More than I’ve ever needed anyone. Anyone.
I close my eyes and pray a silent prayer, beseeching and begging. For another chance to do it right. To relive every second with her, to treat her with the reverence she always deserved.
To cherish her.
And when I open my eyes, I have to believe that God heard me. Because I see her in the distance—hair whipping, stumbling in the wind and on those four-inch goddamn heels. My first thought is: thank fuck she’s safe. My second thought is: I’m going to strangle her.
I drive up quick and the truck screeches as I hit the brakes a few feet from where she stands. The wind pushes and the hail pours down as I climb out of the truck, tearing my way to her. It bounces off the truck, pelts my face and shoulders in icy shards.
My voice booms louder than the wind. “Which part of the cattle are clusterin’ did you not fuckin’ hear me say?”
And then I’ve got her. She’s in my arms, against my chest, warm and alive, being squeezed so hard she might not be able to breathe. But I can’t let go.
“Don’t ever do that again,” I pant harshly against her ear.
She looks up at me, wide eyed and so goddamn beautiful it makes me tremble.
“Don’t do what again?”
I push her hair back, holding her face. And my voice cracks. “Leave.”
I press her against me, clasping her to me, sheltering her with my own flesh and blood. My body sighs, my bones slacken with relief that she’s here and whole and safe.
But safety, like so many other things we think we can control, is an illusion. Because when I turn around to open the truck door and get her inside, keeping Sofia shielded behind me, a sharp, piercing pain explodes against my temple . . .
And the world goes dark and silent.
It’s funny, the things you remember. The moments that are branded in our minds, the minutes you wish you could forget. I don’t remember being afraid during that childhood plane crash, though I’m sure I was. I don’t recall the pain when my side was sliced open. The shock, the adrenaline probably left me numb.
What I can still hear though, even after all these years . . . is the sound. The crash of the impact. The roar as we slid across the runway. It was thunderous and inescapable. I remember reaching up to cover my ears, when I should have been holding on for dear life.
And this sound—right now—is almost the same. The shrill screech of wind.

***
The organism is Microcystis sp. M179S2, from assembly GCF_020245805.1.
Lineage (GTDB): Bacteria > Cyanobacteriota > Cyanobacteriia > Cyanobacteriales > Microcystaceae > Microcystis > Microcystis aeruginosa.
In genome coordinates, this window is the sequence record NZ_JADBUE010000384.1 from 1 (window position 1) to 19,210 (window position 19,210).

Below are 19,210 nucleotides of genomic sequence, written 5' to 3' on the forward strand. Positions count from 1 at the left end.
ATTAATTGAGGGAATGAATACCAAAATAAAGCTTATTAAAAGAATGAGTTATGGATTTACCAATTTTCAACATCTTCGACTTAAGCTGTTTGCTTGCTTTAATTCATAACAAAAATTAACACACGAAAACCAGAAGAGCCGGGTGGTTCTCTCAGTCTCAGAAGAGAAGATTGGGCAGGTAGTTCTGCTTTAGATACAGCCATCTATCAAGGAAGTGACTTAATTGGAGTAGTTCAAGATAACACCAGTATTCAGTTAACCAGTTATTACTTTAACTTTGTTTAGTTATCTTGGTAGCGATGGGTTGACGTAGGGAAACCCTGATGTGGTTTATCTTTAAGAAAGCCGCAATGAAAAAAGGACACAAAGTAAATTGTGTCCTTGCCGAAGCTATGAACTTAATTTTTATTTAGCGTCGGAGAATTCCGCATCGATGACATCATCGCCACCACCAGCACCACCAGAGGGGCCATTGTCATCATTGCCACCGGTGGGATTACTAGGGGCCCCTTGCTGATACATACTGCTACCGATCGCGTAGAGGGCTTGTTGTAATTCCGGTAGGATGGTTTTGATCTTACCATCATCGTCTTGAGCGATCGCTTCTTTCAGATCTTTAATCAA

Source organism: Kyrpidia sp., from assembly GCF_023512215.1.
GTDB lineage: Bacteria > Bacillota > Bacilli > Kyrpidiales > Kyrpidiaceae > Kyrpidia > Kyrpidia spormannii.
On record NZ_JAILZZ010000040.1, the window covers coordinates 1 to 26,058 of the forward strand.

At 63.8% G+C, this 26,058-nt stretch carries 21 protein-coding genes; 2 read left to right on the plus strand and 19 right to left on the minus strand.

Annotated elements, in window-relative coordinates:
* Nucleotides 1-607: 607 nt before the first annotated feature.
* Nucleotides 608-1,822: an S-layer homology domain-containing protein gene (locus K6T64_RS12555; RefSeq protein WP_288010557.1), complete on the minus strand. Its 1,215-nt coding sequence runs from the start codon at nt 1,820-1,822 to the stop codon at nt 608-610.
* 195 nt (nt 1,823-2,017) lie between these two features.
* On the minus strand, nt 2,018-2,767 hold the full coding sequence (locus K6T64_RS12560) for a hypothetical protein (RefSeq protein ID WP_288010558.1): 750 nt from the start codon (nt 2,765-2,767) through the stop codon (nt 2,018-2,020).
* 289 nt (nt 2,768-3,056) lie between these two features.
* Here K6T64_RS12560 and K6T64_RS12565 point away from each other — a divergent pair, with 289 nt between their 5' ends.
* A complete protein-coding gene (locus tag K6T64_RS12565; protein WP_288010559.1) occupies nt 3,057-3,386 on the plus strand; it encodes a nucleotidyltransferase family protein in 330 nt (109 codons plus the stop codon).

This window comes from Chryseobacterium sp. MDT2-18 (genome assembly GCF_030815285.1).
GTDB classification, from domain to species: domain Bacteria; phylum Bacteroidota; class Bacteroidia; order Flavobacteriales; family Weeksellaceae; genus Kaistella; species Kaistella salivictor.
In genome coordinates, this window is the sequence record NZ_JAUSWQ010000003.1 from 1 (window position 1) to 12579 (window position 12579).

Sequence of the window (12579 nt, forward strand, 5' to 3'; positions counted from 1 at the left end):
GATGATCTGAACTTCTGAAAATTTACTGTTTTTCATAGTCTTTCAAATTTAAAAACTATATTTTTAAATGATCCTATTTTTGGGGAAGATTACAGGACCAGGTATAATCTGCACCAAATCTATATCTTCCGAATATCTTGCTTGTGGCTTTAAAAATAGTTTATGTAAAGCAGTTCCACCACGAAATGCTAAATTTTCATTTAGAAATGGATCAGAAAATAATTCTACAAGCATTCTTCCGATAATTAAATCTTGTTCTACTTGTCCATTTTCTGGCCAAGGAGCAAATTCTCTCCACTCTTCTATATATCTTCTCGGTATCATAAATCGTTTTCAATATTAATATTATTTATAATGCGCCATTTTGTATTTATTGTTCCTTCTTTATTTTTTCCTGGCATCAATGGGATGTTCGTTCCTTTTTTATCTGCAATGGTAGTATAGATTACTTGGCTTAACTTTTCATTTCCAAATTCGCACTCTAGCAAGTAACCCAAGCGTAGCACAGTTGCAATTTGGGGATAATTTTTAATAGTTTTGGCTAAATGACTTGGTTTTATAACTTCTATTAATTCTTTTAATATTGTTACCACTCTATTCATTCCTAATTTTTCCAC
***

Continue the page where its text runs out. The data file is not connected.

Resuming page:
So loud. Deafening.
But that’s not what stands out the most this time. The image that will haunt me from this moment on is Stanton, unmoving, on the ground. Eyes closed, his body slack and terribly still.
It’s funny, how quickly clarity comes when life or death is at stake. When whipping, dirty, cold hell swirls all around you, bending the trees, flinging scraps of wood and metal through the air. And you realize—suddenly so absolutely sure—how deeply you feel for someone, how much they mean to you, when you’re faced with the possibility of having already lost them.
“Stanton, wake up!”
I was so angry when I walked out of the house, just a short while ago.
“Can you hear me? Baby, please wake up!”
No, that’s bullshit. Time to put on the big girl panties.
I wasn’t angry—I was hurt.
“Oh God, stay with me, Stanton. Don’t you dare leave me!”
When I heard Jenny’s admission, it felt like a steel poker had been plunged into my stomach. Because what had happened between us at the river last night—the way he looked at me, touched me, held me—seemed like more, felt like it meant more, than all the other moments we’d shared. And deep inside me, I’d hoped that it was the same for Stanton.
Apparently I’m a dummy after all.
And all the mental excuses I’ve made over the last days—the explanations, justifications, defenses—were just lies I told myself, feelings I pushed away and ignored.
Because I didn’t want to admit it. Didn’t want to face the complicated truth.
“I love you,” I whisper.
It’s horrifying. A mess. And the most true, pure thing I’ve ever felt in my life.
“I love you, you big, stupid idiot!”
If I was thinking clearly, I’d recall all the reasons I shouldn’t: his story about Rebecca, the pedestal he has Jenny on, and how to him we’re nothing more than “friends who fuck.” These feelings are the last thing a guy like him would want to deal with.